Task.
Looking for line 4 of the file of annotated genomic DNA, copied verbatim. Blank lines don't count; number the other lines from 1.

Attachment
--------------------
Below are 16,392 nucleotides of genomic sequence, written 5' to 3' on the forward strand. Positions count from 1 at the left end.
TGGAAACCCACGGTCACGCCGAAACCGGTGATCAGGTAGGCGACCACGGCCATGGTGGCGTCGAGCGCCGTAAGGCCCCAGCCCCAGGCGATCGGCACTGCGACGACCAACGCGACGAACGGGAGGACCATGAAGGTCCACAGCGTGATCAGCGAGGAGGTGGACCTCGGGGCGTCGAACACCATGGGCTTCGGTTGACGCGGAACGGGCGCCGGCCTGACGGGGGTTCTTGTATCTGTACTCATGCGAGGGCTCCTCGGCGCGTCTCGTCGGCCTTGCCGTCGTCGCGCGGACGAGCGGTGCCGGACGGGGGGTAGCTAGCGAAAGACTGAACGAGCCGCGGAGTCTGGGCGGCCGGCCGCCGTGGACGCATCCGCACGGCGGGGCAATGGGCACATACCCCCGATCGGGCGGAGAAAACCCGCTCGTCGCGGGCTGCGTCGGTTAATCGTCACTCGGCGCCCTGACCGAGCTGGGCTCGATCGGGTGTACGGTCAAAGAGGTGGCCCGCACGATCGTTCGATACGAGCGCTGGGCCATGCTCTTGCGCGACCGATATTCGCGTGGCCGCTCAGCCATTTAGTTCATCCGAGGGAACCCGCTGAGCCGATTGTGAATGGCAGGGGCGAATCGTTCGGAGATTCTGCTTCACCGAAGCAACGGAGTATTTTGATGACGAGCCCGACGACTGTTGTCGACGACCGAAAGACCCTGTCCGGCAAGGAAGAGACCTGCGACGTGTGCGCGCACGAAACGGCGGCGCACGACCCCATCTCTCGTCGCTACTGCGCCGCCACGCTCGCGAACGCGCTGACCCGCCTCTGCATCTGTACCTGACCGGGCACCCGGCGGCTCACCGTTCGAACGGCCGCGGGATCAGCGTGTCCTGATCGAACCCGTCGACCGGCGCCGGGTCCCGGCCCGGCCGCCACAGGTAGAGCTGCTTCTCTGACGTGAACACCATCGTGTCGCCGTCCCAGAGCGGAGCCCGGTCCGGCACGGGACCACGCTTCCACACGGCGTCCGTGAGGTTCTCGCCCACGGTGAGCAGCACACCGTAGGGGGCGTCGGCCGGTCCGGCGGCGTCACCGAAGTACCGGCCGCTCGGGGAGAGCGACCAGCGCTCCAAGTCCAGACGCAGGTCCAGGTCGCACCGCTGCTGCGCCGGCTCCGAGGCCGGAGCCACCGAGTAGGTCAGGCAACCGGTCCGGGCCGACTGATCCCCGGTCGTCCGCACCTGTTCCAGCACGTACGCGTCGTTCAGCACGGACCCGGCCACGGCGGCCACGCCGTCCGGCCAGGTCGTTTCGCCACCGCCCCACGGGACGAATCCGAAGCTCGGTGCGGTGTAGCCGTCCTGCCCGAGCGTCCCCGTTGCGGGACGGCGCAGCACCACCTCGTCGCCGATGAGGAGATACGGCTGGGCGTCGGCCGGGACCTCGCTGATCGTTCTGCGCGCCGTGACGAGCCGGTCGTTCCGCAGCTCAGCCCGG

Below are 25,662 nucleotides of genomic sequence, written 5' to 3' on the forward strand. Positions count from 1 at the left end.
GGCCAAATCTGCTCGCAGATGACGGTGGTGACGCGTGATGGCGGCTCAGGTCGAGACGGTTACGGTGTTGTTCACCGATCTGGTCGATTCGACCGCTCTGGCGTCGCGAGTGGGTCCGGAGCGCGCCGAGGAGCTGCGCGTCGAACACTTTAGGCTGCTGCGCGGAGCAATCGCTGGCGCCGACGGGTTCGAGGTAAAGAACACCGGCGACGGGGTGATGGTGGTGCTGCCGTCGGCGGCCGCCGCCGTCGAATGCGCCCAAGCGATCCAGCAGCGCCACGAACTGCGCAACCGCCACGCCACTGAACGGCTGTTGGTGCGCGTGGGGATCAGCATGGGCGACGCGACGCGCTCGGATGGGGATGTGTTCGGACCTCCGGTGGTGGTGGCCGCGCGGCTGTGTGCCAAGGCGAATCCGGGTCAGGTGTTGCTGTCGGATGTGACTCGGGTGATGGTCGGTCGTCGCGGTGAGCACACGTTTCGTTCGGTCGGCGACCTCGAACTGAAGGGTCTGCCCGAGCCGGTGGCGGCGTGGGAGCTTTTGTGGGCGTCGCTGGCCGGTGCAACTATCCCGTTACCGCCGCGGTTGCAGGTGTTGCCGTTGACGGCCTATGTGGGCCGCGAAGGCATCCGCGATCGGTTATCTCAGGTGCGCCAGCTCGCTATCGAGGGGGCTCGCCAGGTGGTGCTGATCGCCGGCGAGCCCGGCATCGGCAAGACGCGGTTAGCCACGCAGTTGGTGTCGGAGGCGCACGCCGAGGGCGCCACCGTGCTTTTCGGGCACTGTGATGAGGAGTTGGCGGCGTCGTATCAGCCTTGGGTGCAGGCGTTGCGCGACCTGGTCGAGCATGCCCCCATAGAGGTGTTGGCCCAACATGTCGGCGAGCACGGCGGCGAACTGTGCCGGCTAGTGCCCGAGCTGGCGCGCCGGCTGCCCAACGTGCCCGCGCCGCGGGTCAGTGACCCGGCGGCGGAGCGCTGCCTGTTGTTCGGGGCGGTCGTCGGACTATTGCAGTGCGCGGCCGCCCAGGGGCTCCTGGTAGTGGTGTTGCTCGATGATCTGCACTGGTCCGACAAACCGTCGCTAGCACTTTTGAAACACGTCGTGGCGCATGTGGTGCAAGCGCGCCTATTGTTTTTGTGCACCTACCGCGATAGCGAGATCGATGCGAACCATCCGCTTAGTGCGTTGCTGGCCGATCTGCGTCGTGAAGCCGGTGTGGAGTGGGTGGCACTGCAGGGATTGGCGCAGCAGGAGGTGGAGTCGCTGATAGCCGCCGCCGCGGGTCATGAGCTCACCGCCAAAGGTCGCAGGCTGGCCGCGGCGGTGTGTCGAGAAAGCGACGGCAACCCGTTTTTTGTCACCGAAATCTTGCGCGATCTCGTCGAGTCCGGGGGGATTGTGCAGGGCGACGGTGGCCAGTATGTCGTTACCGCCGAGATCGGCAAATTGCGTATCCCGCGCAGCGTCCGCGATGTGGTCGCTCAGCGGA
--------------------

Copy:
GGCCAAATCTGCTCGCAGATGACGGTGGTGACGCGTGATGGCGGCTCAGGTCGAGACGGTTACGGTGTTGTTCACCGATCTGGTCGATTCGACCGCTCTGGCGTCGCGAGTGGGTCCGGAGCGCGCCGAGGAGCTGCGCGTCGAACACTTTAGGCTGCTGCGCGGAGCAATCGCTGGCGCCGACGGGTTCGAGGTAAAGAACACCGGCGACGGGGTGATGGTGGTGCTGCCGTCGGCGGCCGCCGCCGTCGAATGCGCCCAAGCGATCCAGCAGCGCCACGAACTGCGCAACCGCCACGCCACTGAACGGCTGTTGGTGCGCGTGGGGATCAGCATGGGCGACGCGACGCGCTCGGATGGGGATGTGTTCGGACCTCCGGTGGTGGTGGCCGCGCGGCTGTGTGCCAAGGCGAATCCGGGTCAGGTGTTGCTGTCGGATGTGACTCGGGTGATGGTCGGTCGTCGCGGTGAGCACACGTTTCGTTCGGTCGGCGACCTCGAACTGAAGGGTCTGCCCGAGCCGGTGGCGGCGTGGGAGCTTTTGTGGGCGTCGCTGGCCGGTGCAACTATCCCGTTACCGCCGCGGTTGCAGGTGTTGCCGTTGACGGCCTATGTGGGCCGCGAAGGCATCCGCGATCGGTTATCTCAGGTGCGCCAGCTCGCTATCGAGGGGGCTCGCCAGGTGGTGCTGATCGCCGGCGAGCCCGGCATCGGCAAGACGCGGTTAGCCACGCAGTTGGTGTCGGAGGCGCACGCCGAGGGCGCCACCGTGCTTTTCGGGCACTGTGATGAGGAGTTGGCGGCGTCGTATCAGCCTTGGGTGCAGGCGTTGCGCGACCTGGTCGAGCATGCCCCCATAGAGGTGTTGGCCCAACATGTCGGCGAGCACGGCGGCGAACTGTGCCGGCTAGTGCCCGAGCTGGCGCGCCGGCTGCCCAACGTGCCCGCGCCGCGGGTCAGTGACCCGGCGGCGGAGCGCTGCCTGTTGTTCGGGGCGGTCGTCGGACTATTGCAGTGCGCGGCCGCCCAGGGGCTCCTGGTAGTGGTGTTGCTCGATGATCTGCACTGGTCCGACAAACCGTCGCTAGCACTTTTGAAACACGTCGTGGCGCATGTGGTGCAAGCGCGCCTATTGTTTTTGTGCACCTACCGCGATAGCGAGATCGATGCGAACCATCCGCTTAGTGCGTTGCTGGCCGATCTGCGTCGTGAAGCCGGTGTGGAGTGGGTGGCACTGCAGGGATTGGCGCAGCAGGAGGTGGAGTCGCTGATAGCCGCCGCCGCGGGTCATGAGCTCACCGCCAAAGGTCGCAGGCTGGCCGCGGCGGTGTGTCGAGAAAGCGACGGCAACCCGTTTTTTGTCACCGAAATCTTGCGCGATCTCGTCGAGTCCGGGGGGATTGTGCAGGGCGACGGTGGCCAGTATGTCGTTACCGCCGAGATCGGCAAATTGCGTATCCCGCGCAGCGTCCGCGATGTGGTCGCTCAGCGGA